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Pittsburgh's historic National Negro Opera House is in key funding phase

A woman stands in a room being built with wooden beams.
Bill O'Driscoll
90.5 WESA
Jonnet Solomon, head of the nonprofit National Opera House, stands in the third floor of the historic building in Homewood – where Mary Cardwell Dawson gave music lessons.

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Two years ago, Jonnet Solomon hosted the ceremonial groundbreaking to restore the badly dilapidated Homewood building that was the first home of the National Negro Opera Company, a pioneering troupe founded by Black musician, educator and impresario Mary Cardwell Dawson.

The project — decades in the making — has since come a long way. At the time of that groundbreaking, the turreted Queen Anne-style house, built in 1894, was overgrown with greenery, and missing half its floors and most of its roof. Solomon, executive director of the nonprofit National Opera House, says the only way to enter back then was by crawling through a window.

Once, she found a family of turkey vultures nesting on the third floor.

“They were like, ‘Can I help you?’” she recalls.

Today, the birds are gone. The overgrowth has been cleared away, save for the huge maple tree out front. The building has been stabilized, with wall anchors in the stone foundation. And while the interior has been stripped down to studs, rafters and framing, at least now there’s a roof (if still sans shingles) and flooring on all three stories.

The project, however, is far from complete.

“We are just stabilized,” Solomon told me after an informal tour of the property this week. “But we need funding and donations to get to the finish line.”

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The news might surprise those who recall that May 2022 groundbreaking on Apple Street, which capped a dazzling 18 months for the project. In September 2020 — two decades after Solomon and a partner first purchased the abandoned and all-but-forgotten structure — the National Trust for Historic Preservation named it one of the country’s 11 most endangered historic places.

Just months later, the Pittsburgh-based Richard King Mellon Foundation pledged $500,000 toward the project. More big donations followed, including $500,000 from the Andrew W. Mellon Foundation and $550,000 from the Allegheny Foundation.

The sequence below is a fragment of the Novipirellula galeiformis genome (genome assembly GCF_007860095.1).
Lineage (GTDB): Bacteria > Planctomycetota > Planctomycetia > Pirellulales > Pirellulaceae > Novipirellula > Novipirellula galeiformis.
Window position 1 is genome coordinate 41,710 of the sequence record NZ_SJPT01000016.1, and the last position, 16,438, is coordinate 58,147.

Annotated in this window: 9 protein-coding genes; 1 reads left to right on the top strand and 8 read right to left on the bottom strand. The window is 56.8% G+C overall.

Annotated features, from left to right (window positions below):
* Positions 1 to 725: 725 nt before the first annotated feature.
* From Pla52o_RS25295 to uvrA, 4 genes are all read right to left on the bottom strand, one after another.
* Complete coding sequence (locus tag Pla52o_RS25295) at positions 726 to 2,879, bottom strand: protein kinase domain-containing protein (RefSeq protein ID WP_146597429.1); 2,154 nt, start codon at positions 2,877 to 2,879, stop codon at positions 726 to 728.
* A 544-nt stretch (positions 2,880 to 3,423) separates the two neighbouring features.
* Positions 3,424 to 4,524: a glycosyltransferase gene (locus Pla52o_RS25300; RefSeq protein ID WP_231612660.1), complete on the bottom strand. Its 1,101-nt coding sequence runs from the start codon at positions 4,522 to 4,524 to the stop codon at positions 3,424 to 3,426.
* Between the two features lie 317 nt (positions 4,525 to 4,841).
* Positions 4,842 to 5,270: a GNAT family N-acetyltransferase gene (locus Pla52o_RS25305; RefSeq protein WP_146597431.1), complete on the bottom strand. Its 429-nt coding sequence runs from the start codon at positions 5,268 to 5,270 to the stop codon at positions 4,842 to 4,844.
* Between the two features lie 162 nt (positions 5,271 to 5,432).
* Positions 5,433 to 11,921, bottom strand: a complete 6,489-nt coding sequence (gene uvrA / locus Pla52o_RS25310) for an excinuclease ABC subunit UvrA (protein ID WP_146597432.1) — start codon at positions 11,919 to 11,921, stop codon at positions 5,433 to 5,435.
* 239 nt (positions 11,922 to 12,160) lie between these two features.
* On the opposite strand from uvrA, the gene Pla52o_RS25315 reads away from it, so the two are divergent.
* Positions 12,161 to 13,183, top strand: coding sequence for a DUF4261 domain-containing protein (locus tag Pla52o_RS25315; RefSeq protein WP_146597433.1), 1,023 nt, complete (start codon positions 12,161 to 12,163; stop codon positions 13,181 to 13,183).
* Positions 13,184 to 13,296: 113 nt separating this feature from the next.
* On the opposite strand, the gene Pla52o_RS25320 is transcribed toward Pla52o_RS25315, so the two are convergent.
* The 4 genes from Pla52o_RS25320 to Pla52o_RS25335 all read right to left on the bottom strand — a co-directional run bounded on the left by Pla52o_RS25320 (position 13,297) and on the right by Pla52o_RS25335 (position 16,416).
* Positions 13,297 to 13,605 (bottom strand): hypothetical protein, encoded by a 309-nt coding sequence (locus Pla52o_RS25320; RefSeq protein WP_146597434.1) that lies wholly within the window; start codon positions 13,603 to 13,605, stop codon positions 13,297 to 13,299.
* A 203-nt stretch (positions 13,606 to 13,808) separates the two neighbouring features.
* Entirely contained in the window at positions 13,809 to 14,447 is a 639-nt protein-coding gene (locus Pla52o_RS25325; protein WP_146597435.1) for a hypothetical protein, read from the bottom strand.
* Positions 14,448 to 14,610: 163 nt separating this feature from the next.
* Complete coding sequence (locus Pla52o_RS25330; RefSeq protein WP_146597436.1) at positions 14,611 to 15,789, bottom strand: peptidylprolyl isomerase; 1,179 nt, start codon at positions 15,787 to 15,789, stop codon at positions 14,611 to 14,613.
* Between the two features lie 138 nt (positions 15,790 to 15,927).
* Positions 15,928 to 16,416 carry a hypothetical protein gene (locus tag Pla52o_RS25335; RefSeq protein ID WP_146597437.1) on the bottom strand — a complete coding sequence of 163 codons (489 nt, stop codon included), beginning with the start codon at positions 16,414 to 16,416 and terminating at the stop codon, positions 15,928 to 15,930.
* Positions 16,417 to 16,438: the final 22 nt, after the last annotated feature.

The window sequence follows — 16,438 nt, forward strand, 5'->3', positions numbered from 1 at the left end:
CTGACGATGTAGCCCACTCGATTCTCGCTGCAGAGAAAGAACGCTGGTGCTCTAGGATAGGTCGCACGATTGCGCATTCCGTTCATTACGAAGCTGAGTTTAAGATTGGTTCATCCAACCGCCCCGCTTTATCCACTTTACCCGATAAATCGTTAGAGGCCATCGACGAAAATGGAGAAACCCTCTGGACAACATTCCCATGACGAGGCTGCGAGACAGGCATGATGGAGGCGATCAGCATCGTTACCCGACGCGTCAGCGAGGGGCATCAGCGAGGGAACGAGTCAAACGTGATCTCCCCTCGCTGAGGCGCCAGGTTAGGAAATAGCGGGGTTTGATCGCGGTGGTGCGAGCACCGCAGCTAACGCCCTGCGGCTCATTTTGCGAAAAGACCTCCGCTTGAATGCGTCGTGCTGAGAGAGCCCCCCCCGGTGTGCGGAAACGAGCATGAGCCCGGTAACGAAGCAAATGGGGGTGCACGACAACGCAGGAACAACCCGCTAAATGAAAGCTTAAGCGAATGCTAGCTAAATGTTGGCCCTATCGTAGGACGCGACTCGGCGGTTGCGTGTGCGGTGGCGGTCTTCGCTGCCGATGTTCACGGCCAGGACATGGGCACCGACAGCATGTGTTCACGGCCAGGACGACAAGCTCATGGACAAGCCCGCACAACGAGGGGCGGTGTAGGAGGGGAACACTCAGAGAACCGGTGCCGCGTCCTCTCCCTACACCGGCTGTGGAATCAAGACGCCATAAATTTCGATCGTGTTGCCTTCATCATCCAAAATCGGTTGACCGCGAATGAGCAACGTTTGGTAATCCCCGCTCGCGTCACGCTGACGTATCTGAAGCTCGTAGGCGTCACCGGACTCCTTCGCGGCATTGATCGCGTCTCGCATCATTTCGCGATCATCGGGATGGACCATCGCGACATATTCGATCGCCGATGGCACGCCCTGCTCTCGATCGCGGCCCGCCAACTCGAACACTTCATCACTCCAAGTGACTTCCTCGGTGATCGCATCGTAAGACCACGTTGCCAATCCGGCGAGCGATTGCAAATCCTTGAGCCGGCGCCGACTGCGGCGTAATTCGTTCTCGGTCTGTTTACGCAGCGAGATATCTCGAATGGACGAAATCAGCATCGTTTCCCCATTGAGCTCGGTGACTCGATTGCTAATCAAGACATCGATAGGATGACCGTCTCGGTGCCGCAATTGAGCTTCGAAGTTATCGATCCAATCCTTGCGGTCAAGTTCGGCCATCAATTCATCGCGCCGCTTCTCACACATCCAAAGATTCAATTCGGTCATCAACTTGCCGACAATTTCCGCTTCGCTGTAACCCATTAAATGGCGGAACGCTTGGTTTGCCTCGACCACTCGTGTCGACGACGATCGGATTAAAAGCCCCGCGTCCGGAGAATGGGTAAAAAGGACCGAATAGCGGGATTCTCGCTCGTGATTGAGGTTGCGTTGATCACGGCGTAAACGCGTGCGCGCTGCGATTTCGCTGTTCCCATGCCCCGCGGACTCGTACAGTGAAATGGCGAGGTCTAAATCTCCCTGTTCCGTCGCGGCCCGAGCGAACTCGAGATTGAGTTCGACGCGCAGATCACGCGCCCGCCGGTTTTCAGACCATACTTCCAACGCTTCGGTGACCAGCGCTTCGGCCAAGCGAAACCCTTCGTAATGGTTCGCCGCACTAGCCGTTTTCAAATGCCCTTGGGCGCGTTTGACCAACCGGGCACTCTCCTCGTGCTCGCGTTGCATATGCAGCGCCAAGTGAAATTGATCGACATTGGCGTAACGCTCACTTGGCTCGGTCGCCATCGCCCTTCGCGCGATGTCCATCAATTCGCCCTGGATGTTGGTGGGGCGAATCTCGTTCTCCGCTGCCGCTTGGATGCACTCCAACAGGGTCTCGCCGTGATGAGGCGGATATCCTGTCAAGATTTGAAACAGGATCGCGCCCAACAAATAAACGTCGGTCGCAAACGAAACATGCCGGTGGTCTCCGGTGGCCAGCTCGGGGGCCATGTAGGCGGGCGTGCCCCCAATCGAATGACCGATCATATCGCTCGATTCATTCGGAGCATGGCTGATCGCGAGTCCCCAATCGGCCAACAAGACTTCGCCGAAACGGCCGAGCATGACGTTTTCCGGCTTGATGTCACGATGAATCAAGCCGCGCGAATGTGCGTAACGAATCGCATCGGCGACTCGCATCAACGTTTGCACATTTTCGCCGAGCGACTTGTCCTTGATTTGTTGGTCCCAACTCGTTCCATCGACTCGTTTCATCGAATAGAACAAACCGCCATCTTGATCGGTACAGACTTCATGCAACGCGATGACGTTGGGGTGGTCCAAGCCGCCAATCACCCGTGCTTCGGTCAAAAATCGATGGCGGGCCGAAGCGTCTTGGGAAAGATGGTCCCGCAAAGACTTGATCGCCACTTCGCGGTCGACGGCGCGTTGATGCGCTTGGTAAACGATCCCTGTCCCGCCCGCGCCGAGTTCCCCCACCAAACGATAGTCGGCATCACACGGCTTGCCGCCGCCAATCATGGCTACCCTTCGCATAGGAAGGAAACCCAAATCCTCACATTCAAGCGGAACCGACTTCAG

In short, by May 2022, the National Opera House had garnered about $3 million in funding. It was enough to “deconstruct” the interior — salvaging features like interior wooden trim and doors — and make the building safe to enter.

In fact, $3 million had been Solomon’s initial estimate of what it would cost to preserve the building and reopen it as a museum and cultural center. But she’d made that original estimate 24 years ago. And then came unexpected cost overruns for things like asbestos removal, which Solomon says was originally estimated at $1,200 but ultimately cost a whopping $144,000.

Today, Solomon estimates, completing the project will require another $7 million. That includes turning the third floor (home to Dawson’s school and the opera company) into a performance space; the second floor (whose five rooms once housed Black Pirates and Steelers) into offices for small arts groups; and the first floor into a museum.

Raising $7 million is a big lift. But Solomon has one advantage: all the lifting she’s already done to teach people what the Opera House is and raise its profile.

When she bought the building, scarcely anyone knew Dawson’s name, or the legacy of her troupe, which she’d founded in Pittsburgh, in 1941, after years spent giving music lessons at the Apple Street house through her Mary Cardwell School of Music. The house, then owned by fabled Black numbers mogul Woogie Harris, had a notable second life as Mystery Manor, a boarding house for Black athletes and entertainers and a social hall for parties that attracted the likes of vocalist Lena Horne, jazz great Cab Calloway and boxing champ Joe Louis.

“We’ve done so much to elevate the history, it’s unbelievable,” says Solomon. In 2021, for instance, the Glimmerglass Festival premiered Sandra Seaton’s play with music “The Passion of Mary Cardwell Dawson,” which has since had several productions around the country, including its Pittsburgh premiere this year.

“That wasn’t happening 20 years ago,” Solomon says.

Moreover, the Charlotte Museum of History is currently hosting an exhibit on Dawson.

More informally, Solomon has led curious visitors from as far afield as Florida on tours of the house. And based on her monitoring of mentions on social media, she estimates that up to 50 people a week deliberately visit the building.

“The work of telling the story, I feel, is finished,” she says.

But even though Solomon no longer has to explain to potential supporters who Cardwell Dawson is, the work of salvaging the building is less than halfway done. More about the project is here.

Bill is a long-time Pittsburgh-based journalist specializing in the arts and the environment. Previous to working at WESA, he spent 21 years at the weekly Pittsburgh City Paper, the last 14 as Arts & Entertainment editor. He is a graduate of Northwestern University's Medill School of Journalism and in 30-plus years as a journalist has freelanced for publications including In Pittsburgh, The Nation, E: The Environmental Magazine, American Theatre, and the Pittsburgh Post-Gazette. Bill has earned numerous Golden Quill awards from the Press Club of Western Pennsylvania. He lives in the neighborhood of Manchester, and he once milked a goat. Email: